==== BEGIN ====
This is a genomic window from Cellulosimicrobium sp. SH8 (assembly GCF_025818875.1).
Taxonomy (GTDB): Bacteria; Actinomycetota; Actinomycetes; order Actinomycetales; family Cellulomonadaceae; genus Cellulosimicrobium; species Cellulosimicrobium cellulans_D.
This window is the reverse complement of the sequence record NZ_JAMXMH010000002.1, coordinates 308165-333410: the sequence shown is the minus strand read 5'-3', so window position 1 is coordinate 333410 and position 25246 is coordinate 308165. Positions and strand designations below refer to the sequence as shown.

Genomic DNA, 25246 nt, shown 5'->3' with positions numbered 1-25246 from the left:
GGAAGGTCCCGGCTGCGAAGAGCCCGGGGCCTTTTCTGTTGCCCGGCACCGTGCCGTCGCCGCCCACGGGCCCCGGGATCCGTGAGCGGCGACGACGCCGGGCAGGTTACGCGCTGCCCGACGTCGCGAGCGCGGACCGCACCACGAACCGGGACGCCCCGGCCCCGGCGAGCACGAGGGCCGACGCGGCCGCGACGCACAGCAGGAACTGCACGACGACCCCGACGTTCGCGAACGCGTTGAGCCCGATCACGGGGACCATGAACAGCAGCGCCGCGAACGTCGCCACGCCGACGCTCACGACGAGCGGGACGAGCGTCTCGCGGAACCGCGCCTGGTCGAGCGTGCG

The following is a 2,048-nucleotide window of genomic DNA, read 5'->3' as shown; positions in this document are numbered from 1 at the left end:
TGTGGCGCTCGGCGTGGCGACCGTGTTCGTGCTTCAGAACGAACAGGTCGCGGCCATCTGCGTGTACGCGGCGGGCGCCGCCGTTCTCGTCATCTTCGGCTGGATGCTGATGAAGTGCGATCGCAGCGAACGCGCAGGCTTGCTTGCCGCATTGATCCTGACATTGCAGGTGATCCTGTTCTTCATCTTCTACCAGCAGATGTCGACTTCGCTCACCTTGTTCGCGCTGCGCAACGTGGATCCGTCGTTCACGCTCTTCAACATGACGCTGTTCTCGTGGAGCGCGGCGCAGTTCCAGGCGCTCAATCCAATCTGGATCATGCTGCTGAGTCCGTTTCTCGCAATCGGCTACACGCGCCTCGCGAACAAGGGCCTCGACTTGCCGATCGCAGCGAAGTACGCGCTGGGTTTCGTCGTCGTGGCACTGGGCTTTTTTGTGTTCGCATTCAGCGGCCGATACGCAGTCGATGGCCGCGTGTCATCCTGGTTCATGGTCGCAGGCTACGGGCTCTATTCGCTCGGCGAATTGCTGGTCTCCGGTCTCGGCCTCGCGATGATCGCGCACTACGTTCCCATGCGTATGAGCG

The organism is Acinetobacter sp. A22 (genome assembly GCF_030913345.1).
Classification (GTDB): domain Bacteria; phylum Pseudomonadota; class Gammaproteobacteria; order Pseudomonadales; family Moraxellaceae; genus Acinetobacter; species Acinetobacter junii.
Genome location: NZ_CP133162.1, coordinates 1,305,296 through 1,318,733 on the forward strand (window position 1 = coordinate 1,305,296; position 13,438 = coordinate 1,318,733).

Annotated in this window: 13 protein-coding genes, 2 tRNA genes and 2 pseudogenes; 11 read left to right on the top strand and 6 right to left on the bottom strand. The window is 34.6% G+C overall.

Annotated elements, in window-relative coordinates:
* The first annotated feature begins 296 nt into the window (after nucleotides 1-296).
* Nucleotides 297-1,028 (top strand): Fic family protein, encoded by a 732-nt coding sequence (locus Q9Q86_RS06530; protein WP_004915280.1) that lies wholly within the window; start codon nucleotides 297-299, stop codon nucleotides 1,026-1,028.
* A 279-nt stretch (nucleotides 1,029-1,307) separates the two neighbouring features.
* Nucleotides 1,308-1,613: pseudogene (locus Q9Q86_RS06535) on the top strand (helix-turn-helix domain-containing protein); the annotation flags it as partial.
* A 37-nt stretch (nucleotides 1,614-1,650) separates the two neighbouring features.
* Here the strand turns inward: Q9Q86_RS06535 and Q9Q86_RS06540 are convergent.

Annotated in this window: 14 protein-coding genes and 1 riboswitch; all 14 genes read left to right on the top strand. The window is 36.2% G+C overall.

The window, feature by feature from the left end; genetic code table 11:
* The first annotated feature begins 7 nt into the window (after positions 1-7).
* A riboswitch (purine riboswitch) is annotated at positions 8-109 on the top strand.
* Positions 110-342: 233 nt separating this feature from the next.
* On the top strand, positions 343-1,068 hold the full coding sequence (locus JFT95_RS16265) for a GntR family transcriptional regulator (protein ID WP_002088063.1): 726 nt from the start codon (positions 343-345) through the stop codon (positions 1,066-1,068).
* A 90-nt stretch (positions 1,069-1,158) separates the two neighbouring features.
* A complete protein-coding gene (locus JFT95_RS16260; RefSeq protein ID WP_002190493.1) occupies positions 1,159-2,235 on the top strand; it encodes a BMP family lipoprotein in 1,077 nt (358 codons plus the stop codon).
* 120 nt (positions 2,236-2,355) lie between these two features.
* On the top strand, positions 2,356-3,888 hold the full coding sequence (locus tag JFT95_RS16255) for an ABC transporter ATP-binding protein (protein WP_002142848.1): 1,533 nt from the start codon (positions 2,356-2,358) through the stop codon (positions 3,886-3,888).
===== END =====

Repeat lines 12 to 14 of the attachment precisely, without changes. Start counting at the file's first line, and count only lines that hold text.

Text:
Annotated elements, in window-relative coordinates:
* The first annotated feature begins 296 nt into the window (after nucleotides 1-296).
* Nucleotides 297-1,028 (top strand): Fic family protein, encoded by a 732-nt coding sequence (locus Q9Q86_RS06530; protein WP_004915280.1) that lies wholly within the window; start codon nucleotides 297-299, stop codon nucleotides 1,026-1,028.